Don't clobber me if I'm wrong, because I'm no Aerodynamicist, but I think there are certain wings with a flat enough bottom and high enough upper camber that they could concievably develop lift even at a slightly negative angle of attack...(am I full of s**t?). Clearly the P-51 wing isn't one of them, and those pictures do seem to show the wing is pointed downward into the relative wind. That's why I think Buzz might be on to something....
From what I understand ,unfortunately not. The AOA is measured from the angle of the wing chord to relative wind as you know. The angle of the chord is drawn from the tip of the leading edge to the tip of the trailing edge. The chord angle will change with the deployment of slats and flaps.
An extremely efficient wing designed for pure lift will sustain enough lifting force for level flight at a given regime in the lowest posible "Positive" AOA. So theoretically, you could get to positive 0.001 degrees and be producing lift in level flight. But as soon as the chord dips negative AOA, then you will be producing potentialy lower pressure under and higher pressure over the wing which results in a loss of altitude.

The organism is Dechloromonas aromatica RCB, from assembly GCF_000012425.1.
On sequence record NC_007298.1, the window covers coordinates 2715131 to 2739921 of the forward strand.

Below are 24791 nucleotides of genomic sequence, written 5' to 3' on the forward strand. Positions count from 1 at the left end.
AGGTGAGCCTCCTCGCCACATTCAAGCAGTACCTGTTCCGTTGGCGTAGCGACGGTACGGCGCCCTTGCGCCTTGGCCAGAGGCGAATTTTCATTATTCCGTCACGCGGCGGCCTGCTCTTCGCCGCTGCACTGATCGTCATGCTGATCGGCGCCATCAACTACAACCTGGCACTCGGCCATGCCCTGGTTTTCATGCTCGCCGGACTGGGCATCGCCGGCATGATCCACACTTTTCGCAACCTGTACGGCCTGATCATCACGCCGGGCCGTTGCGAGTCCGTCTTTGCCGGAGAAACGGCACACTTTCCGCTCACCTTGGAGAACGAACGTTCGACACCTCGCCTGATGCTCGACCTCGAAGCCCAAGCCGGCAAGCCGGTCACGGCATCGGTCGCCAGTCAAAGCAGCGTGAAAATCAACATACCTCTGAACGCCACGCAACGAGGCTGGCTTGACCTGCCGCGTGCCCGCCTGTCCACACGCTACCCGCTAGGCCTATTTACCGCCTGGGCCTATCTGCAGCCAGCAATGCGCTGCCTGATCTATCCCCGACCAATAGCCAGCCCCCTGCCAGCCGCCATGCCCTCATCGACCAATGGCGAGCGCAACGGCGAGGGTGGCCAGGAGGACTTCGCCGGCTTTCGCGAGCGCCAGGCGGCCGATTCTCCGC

Now with a non conventional fixed wing aircraft it is possible to have level flight with a slightly negative AOA as long as there is another source of lift.. ie. Lifting body, vectored thrust, etc.
Now why would a designer incorporate a very high upper camber wing vs little or no lower camber (High lift wing)? By doing so, they are reducing the need for high AOA CHANGES THROUGHOUT THE FLIGHT ENVELOPE TO MAINTAIN A GIVEN LIFT IN RETURN FOR HIGHER INDUCED DRAG. We will see a good inverse representation of this when A2A releases their Starfighter. It has such razor thin airfoils, that critical angle of attack will be reached in a much narrower flight envelope than a more conventional wing with more aggresive camber. This limitation comes with the function of much less induced drag throughout the same flight envelope. Trying to recall, but I believe that up to 20-30% of the lift generated by the starfighter was due to airframe lift.
Edit... I just browsed through some old aerodynamics material to confirm my statements. I found that it is possible to create positive lift with a very aggresive asymetrical airfoil in a negative AOA situation. Cessna made a very high lift wing where the "Zero Lift Line" was measured at -4 degrees AOA when measured at the chord. Now remember, thats the zero lift line, meaning thats the point where the airfoil creates no lift. We are talking about maintaining level flight, so even though a wing may produce positive lift in a negative AOA situation, to sustain level flight, the amount of positive lift must be equal to the opposing forces. (Gravity / the weight of the aircraft).
Please, if I am wrong, somebody correct me, as this is what I have learned over my past years.